New Yorker Fiction Review: The Women

Cecilia Normanton, the 14-year-old protagonist in William Trevor’s “The Women,” can’t outrun the hollowness that isn’t hers. It’s her father’s, a deep cavity left in him by a failed marriage and the subsequent regret and disdain that accompanied his wife fleeing him.

Mr. Normanton wasn’t always this loathsome shell of a man. He was young once, and people said he lived carelessly at times. But after his wife left, he turned inward — not introspective, but guarded. He never told Cecilia the story. “Your mother wasn’t here anymore,” he said to his daughter, and Cecilia didn’t know if this meant her mother had died or was just some other kind of gone.

Cecilia was sent off to Amhurst, a boarding school that had a “headmistress” and pretentious girls. She hated it. She’d write her father burning letters of unhappiness. But she came around. She made a couple friends, found a routine, matured.

Shortly after Cecilia gets to Amhurst, we are introduced to Miss Cotell and Miss Keble. They’ve known each other for more than 30 years, meeting when they worked for the government. They randomly run into Cecilia throughout the story – I almost felt like they were stalking – and have small interactions with her. Cecilia is wary of them, or at least pretends to be.

There’s an odd tension between the two women and Cecilia until Miss Keble, out of nowhere, reveals that Miss Cotell is Cecilia’s mother. Cecilia hurries away from the women, not sure if she should believe this claim. She talks to her father about these women but never tells him what Miss Keble said. Mr. Normanton listens to Cecilia describe the women, questioning their motives but avoiding more probing inquiries.

The piece ends with Cecilia and her father on vacation, and when they are riding back to Paris on a train, they are sitting in seats facing each other. Cecilia has been waiting for her father to confess his secret, to explain everything that has escaped his lips for as long as she has been alive. He never does, and we are left with Cecilia beginning to accept the reality that she may never know the story of her mother. And maybe that’s for the best.

For me, it was an unsettling ending to an unsettling story. I never found myself invested at all with Miss Cotell and Miss Keble. I cared about Cecilia and her relationship with her father. Although there was a family secret that neither father nor daughter ever worked up the courage to address in any transparent fashion, the relationship between Cecilia and Mr. Normanton wasn’t a cold one. It was quite endearing.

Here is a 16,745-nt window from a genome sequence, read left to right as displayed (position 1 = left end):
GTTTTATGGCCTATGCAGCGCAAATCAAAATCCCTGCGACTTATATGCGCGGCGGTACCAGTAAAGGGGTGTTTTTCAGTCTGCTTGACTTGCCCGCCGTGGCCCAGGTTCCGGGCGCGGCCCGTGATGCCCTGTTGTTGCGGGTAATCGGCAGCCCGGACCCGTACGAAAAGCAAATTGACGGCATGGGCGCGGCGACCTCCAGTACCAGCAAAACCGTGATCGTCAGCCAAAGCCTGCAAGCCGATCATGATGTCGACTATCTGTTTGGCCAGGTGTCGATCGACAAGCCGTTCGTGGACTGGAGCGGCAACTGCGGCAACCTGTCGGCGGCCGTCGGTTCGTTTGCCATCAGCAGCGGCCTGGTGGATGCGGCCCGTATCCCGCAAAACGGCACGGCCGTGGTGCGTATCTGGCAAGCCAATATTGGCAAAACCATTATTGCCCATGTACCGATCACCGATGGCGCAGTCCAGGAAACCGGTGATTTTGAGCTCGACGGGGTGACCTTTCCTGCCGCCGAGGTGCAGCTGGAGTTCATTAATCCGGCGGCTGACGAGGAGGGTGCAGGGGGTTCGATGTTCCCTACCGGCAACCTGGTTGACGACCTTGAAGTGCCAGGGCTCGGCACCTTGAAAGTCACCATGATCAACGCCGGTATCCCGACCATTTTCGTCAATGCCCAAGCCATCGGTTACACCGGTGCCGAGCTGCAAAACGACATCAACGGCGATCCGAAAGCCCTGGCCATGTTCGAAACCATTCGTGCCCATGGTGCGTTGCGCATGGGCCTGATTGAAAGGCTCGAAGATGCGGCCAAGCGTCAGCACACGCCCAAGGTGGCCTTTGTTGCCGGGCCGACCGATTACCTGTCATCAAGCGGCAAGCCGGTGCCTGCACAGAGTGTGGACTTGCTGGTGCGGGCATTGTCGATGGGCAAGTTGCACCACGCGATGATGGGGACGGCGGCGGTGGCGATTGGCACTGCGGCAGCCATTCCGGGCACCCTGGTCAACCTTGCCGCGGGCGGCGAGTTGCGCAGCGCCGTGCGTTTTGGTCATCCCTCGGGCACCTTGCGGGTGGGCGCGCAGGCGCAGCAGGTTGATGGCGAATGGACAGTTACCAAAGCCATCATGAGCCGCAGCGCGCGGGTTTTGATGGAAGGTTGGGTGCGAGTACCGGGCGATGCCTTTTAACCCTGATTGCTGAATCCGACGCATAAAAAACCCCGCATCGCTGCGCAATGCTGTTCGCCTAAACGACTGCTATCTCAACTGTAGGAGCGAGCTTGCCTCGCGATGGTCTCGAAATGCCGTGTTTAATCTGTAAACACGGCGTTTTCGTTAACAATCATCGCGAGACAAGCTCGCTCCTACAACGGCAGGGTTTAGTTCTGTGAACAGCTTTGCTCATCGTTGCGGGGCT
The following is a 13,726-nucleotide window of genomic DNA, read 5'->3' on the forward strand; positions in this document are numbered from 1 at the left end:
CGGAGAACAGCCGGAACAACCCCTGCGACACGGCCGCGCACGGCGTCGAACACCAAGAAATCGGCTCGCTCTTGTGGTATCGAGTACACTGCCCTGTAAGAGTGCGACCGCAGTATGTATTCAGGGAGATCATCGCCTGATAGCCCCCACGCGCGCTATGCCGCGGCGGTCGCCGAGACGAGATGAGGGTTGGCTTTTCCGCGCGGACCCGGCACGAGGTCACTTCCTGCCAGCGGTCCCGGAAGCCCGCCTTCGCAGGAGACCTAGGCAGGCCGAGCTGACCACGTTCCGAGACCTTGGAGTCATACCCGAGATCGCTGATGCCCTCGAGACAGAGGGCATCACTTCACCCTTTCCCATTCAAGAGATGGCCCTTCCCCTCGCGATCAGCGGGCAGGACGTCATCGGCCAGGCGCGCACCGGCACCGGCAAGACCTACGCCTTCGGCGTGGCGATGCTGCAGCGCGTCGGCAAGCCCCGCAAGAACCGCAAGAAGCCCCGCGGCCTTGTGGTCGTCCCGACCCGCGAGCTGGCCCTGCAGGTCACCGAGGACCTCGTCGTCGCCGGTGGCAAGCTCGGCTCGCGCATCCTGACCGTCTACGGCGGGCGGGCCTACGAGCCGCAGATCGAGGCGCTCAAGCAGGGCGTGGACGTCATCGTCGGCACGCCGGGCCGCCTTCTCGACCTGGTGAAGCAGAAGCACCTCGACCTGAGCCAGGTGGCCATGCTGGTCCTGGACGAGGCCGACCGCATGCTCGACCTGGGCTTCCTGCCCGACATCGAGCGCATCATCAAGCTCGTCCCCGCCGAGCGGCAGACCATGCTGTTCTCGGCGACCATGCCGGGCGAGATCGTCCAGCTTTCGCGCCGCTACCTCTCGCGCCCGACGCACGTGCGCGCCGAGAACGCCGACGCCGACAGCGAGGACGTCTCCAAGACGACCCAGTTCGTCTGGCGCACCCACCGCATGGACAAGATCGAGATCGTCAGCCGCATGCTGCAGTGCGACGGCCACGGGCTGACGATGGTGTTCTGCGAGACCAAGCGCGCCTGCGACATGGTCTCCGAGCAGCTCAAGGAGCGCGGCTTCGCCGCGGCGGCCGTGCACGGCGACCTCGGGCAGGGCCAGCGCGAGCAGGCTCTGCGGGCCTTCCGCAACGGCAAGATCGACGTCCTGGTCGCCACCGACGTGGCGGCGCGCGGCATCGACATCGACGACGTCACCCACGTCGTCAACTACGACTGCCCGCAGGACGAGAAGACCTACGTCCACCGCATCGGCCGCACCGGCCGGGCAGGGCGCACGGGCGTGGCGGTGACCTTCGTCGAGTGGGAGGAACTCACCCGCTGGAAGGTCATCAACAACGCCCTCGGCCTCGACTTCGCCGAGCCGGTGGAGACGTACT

Mr. Normanton loved his daughter tremendously and was proud of her. She desired to be an actress, and he supported those desires. He was proud of how she had grown since going off to Amhurst. He used the joy he found in his daughter’s life to numb the despair he found in his own. “During all your life as I have known it,” he said to Cecilia, “you have made up for what went wrong in mine.”

It’s a powerful line that – and I realize this was a conscious decision – could have led us somewhere more intimate between Mr. Normanton and his daughter. But instead, there’s always this detachment between the two. This could be a reflection of my subconscious desires as a reader more than a criticism of the story – me rooting for the more affection story.

But still, it bothered me, as did these questions:

Why didn’t Mr. Normanton ever tell his daughter the truth about his wife? Why didn’t Cecilia ever think that, as a human being, she had a right to know what happened to her mother?

Wouldn’t having this conversation alleviate some of the pain Mr. Normanton had been holding onto for so long? Or did he want to keep this pain, because he had never stopped loving his wife and it was now a part of him?

How come Cecilia never followed up with Miss Cotell after Miss Keble said that she was her mother? Why didn’t Miss Cotell ever try to approach Cecilia alone and have an honest conversation with her?

You could say that Miss Cotell had no desire to have a real relationship with her daughter, and that’s fine, but then how do you explain the borderline stalking?

I’d love to read a sequel story that explores the relationship between Cecilia and Miss Cotell.

Email: Twitter: @TMitrosilis

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